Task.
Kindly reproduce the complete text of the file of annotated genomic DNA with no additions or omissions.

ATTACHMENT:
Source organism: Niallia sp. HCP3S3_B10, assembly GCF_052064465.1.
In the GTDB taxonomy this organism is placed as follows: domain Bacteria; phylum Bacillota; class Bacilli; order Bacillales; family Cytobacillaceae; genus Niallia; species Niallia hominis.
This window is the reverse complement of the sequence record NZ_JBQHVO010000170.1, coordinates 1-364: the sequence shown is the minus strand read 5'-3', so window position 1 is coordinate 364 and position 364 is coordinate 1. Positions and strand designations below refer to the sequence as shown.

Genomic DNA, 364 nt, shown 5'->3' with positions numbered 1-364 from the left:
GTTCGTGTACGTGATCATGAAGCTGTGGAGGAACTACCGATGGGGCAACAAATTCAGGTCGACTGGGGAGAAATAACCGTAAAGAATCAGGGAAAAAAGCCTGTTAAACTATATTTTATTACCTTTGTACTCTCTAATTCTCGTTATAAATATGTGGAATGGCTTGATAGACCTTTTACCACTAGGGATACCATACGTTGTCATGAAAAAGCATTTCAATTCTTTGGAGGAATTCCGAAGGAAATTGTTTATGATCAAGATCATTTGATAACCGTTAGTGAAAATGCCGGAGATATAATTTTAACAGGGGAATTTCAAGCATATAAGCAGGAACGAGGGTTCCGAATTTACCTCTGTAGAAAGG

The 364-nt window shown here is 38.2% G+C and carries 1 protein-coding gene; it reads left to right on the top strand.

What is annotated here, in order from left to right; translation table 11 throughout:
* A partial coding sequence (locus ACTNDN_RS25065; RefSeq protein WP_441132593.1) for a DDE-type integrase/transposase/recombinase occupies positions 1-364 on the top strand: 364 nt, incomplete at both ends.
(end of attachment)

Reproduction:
Source organism: Niallia sp. HCP3S3_B10, assembly GCF_052064465.1.
In the GTDB taxonomy this organism is placed as follows: domain Bacteria; phylum Bacillota; class Bacilli; order Bacillales; family Cytobacillaceae; genus Niallia; species Niallia hominis.
This window is the reverse complement of the sequence record NZ_JBQHVO010000170.1, coordinates 1-364: the sequence shown is the minus strand read 5'-3', so window position 1 is coordinate 364 and position 364 is coordinate 1. Positions and strand designations below refer to the sequence as shown.

Genomic DNA, 364 nt, shown 5'->3' with positions numbered 1-364 from the left:
GTTCGTGTACGTGATCATGAAGCTGTGGAGGAACTACCGATGGGGCAACAAATTCAGGTCGACTGGGGAGAAATAACCGTAAAGAATCAGGGAAAAAAGCCTGTTAAACTATATTTTATTACCTTTGTACTCTCTAATTCTCGTTATAAATATGTGGAATGGCTTGATAGACCTTTTACCACTAGGGATACCATACGTTGTCATGAAAAAGCATTTCAATTCTTTGGAGGAATTCCGAAGGAAATTGTTTATGATCAAGATCATTTGATAACCGTTAGTGAAAATGCCGGAGATATAATTTTAACAGGGGAATTTCAAGCATATAAGCAGGAACGAGGGTTCCGAATTTACCTCTGTAGAAAGG

The 364-nt window shown here is 38.2% G+C and carries 1 protein-coding gene; it reads left to right on the top strand.

What is annotated here, in order from left to right; translation table 11 throughout:
* A partial coding sequence (locus ACTNDN_RS25065; RefSeq protein WP_441132593.1) for a DDE-type integrase/transposase/recombinase occupies positions 1-364 on the top strand: 364 nt, incomplete at both ends.